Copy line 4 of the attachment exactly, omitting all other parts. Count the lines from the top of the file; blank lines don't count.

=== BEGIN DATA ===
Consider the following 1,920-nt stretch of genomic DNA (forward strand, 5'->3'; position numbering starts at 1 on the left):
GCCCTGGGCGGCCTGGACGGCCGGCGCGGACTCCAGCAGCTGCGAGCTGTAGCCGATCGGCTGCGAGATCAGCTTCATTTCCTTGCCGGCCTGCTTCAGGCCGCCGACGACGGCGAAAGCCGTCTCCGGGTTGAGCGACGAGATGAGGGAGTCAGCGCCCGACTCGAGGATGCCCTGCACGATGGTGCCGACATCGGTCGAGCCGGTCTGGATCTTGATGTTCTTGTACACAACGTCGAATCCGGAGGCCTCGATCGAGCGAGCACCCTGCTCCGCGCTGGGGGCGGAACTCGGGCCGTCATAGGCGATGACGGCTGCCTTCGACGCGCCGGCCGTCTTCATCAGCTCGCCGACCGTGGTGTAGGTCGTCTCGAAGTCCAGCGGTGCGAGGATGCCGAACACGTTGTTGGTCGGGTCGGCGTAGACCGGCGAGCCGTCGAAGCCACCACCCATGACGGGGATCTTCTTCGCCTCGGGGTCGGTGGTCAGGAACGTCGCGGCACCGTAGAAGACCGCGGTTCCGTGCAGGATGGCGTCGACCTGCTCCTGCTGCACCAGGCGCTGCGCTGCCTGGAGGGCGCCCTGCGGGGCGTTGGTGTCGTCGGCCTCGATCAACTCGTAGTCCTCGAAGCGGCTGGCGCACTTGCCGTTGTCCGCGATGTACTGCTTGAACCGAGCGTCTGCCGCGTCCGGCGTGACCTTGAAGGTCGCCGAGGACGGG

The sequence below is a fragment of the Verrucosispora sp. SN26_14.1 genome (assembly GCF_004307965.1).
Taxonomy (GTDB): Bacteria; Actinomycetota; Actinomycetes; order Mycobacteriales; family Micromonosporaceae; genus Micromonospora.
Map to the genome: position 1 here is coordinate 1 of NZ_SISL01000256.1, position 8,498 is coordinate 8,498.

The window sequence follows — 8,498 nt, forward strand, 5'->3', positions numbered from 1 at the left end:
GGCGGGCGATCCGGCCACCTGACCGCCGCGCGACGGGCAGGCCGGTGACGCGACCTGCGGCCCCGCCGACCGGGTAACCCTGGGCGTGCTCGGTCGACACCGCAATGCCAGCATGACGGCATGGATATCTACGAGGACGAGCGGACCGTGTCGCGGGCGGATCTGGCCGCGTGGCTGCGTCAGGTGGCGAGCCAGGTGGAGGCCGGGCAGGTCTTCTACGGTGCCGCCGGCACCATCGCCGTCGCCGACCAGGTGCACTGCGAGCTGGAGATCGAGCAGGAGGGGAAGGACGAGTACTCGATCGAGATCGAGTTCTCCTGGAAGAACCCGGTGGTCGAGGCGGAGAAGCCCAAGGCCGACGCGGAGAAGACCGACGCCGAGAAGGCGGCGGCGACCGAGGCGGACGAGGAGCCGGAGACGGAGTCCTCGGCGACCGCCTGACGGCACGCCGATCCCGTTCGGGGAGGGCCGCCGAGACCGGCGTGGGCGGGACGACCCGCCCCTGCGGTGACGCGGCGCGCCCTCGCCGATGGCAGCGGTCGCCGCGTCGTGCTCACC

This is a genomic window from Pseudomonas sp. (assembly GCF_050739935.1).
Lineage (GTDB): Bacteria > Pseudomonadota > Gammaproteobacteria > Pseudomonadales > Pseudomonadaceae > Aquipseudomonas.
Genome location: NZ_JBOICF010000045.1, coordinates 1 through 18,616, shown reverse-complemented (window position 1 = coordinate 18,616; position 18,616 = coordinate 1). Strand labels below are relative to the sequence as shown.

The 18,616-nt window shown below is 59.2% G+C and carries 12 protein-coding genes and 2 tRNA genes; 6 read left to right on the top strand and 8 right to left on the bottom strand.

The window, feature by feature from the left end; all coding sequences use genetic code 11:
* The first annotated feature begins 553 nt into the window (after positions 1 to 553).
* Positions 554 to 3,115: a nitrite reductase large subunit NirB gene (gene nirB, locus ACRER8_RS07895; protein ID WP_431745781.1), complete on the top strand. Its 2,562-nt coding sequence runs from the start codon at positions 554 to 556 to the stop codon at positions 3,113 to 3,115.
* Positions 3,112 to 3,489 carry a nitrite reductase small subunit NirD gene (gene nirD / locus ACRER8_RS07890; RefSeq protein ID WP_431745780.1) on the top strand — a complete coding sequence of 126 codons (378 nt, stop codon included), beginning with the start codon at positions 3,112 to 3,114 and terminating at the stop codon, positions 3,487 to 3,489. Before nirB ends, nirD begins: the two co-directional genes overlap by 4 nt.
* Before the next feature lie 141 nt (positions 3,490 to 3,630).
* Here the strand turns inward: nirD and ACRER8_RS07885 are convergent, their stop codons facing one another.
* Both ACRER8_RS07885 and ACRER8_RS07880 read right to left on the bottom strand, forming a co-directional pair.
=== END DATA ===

Taxonomy (GTDB): Bacteria; Actinomycetota; Actinomycetes; order Mycobacteriales; family Micromonosporaceae; genus Micromonospora.